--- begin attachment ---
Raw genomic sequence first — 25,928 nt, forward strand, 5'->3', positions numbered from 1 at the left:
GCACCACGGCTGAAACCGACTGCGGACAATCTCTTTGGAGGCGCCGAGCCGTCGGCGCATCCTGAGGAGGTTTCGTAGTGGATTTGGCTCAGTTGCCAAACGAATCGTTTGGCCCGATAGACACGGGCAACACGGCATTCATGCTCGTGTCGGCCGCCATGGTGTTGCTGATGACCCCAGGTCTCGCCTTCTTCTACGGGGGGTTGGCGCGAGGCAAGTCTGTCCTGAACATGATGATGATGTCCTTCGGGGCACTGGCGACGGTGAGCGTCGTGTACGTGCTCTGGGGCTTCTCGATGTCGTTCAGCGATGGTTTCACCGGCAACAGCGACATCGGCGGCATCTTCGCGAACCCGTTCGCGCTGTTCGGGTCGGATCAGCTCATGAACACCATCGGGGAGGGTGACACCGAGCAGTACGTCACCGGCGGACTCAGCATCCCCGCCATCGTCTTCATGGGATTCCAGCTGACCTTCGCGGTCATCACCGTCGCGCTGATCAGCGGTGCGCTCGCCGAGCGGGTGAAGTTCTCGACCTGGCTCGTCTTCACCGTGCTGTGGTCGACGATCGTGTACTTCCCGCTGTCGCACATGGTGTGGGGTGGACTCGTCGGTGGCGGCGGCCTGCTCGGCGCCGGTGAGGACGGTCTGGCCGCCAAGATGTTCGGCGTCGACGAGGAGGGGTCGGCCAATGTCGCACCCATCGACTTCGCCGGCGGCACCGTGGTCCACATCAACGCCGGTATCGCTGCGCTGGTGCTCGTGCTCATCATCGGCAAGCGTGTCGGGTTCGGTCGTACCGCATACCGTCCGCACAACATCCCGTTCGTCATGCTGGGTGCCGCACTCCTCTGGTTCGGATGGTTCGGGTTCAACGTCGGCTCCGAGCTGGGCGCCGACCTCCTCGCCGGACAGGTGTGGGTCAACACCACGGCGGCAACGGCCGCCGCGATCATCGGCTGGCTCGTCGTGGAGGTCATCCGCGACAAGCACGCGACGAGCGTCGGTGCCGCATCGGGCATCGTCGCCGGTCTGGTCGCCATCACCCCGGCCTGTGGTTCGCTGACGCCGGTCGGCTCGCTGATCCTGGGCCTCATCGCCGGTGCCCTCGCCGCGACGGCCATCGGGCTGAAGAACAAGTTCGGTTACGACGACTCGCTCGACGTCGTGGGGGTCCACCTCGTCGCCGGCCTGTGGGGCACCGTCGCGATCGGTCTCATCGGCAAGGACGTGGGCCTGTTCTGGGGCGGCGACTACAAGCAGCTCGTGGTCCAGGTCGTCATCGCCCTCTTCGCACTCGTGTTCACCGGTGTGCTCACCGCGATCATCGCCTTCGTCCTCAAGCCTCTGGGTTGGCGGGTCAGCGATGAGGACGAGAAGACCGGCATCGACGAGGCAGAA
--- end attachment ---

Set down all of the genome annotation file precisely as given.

Raw genomic sequence first — 25,928 nt, forward strand, 5'->3', positions numbered from 1 at the left:
GCACCACGGCTGAAACCGACTGCGGACAATCTCTTTGGAGGCGCCGAGCCGTCGGCGCATCCTGAGGAGGTTTCGTAGTGGATTTGGCTCAGTTGCCAAACGAATCGTTTGGCCCGATAGACACGGGCAACACGGCATTCATGCTCGTGTCGGCCGCCATGGTGTTGCTGATGACCCCAGGTCTCGCCTTCTTCTACGGGGGGTTGGCGCGAGGCAAGTCTGTCCTGAACATGATGATGATGTCCTTCGGGGCACTGGCGACGGTGAGCGTCGTGTACGTGCTCTGGGGCTTCTCGATGTCGTTCAGCGATGGTTTCACCGGCAACAGCGACATCGGCGGCATCTTCGCGAACCCGTTCGCGCTGTTCGGGTCGGATCAGCTCATGAACACCATCGGGGAGGGTGACACCGAGCAGTACGTCACCGGCGGACTCAGCATCCCCGCCATCGTCTTCATGGGATTCCAGCTGACCTTCGCGGTCATCACCGTCGCGCTGATCAGCGGTGCGCTCGCCGAGCGGGTGAAGTTCTCGACCTGGCTCGTCTTCACCGTGCTGTGGTCGACGATCGTGTACTTCCCGCTGTCGCACATGGTGTGGGGTGGACTCGTCGGTGGCGGCGGCCTGCTCGGCGCCGGTGAGGACGGTCTGGCCGCCAAGATGTTCGGCGTCGACGAGGAGGGGTCGGCCAATGTCGCACCCATCGACTTCGCCGGCGGCACCGTGGTCCACATCAACGCCGGTATCGCTGCGCTGGTGCTCGTGCTCATCATCGGCAAGCGTGTCGGGTTCGGTCGTACCGCATACCGTCCGCACAACATCCCGTTCGTCATGCTGGGTGCCGCACTCCTCTGGTTCGGATGGTTCGGGTTCAACGTCGGCTCCGAGCTGGGCGCCGACCTCCTCGCCGGACAGGTGTGGGTCAACACCACGGCGGCAACGGCCGCCGCGATCATCGGCTGGCTCGTCGTGGAGGTCATCCGCGACAAGCACGCGACGAGCGTCGGTGCCGCATCGGGCATCGTCGCCGGTCTGGTCGCCATCACCCCGGCCTGTGGTTCGCTGACGCCGGTCGGCTCGCTGATCCTGGGCCTCATCGCCGGTGCCCTCGCCGCGACGGCCATCGGGCTGAAGAACAAGTTCGGTTACGACGACTCGCTCGACGTCGTGGGGGTCCACCTCGTCGCCGGCCTGTGGGGCACCGTCGCGATCGGTCTCATCGGCAAGGACGTGGGCCTGTTCTGGGGCGGCGACTACAAGCAGCTCGTGGTCCAGGTCGTCATCGCCCTCTTCGCACTCGTGTTCACCGGTGTGCTCACCGCGATCATCGCCTTCGTCCTCAAGCCTCTGGGTTGGCGGGTCAGCGATGAGGACGAGAAGACCGGCATCGACGAGGCAGAA